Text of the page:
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Tokenized Diamonds: Brilliant investment idea or risk?

Blockchain tokenized diamonds are now available to retail investors with smaller budgets. With us, you will learn what you should know about the diamond market, the risks and blood diamonds as an investor in America, England and worldwide.

Diamonds are not only beautiful. Investors also benefit from a favorable market situation for these precious stones: stagnating supply meets rising demand. According to a study by Berenberg Bank, global production has almost tripled since 1980. Rough diamonds nevertheless remain a scarce commodity. Brilliantly cut, they have so far been affordable only for a few. That is changing. Because there are now tokenized diamonds thanks to blockchain technology.

Investing in tokenized diamonds

Tokenization of diamonds also offers investors in America, England, and around the world the opportunity to invest directly – even on a small budget. Crypto platforms have discovered superstones as a new asset class. As with other tokenized tangible assets – for example, cars, tokenziation of real estate, paintings – with tokenized diamonds, private investors participate in the investment object with a certain amount.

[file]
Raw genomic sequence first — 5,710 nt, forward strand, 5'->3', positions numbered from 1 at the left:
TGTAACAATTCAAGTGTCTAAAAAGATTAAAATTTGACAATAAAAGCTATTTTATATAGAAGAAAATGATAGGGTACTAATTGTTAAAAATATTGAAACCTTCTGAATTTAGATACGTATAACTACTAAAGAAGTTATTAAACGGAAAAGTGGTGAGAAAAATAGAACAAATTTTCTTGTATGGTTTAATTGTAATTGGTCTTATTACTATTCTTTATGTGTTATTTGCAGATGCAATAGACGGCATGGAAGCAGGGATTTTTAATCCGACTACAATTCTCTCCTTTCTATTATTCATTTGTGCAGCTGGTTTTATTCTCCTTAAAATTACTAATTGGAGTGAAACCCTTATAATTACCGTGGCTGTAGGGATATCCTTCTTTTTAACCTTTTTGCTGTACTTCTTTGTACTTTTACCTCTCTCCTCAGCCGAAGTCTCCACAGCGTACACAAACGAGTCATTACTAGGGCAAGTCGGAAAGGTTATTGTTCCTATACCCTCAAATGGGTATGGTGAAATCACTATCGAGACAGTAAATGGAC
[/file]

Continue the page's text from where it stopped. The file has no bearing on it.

The platform does the funding and “chunks” the diamond into tokens. Investors have their proportional ownership in their wallet and can dispose of it on the blockchain. At the end of the scheduled investment period, the platform sells the diamond. American or English investors get their pro-rata profit paid into their wallet. On crypto exchanges, they can also sell their diamond tokens beforehand

This speaks in favor of a diamond investment

  1. Diamonds are safe from inflation and stable in times of recession.
  2. Diamonds concentrate high asset values in minimal space.
  3. Polished diamonds have low volatility.
  4. There is virtually no correlation to other asset classes. Therefore, diamonds are very suitable for portfolio diversification.
  5. The performance of diamonds has been relatively stable in the past.
  6. Forecasts for future performance are positive.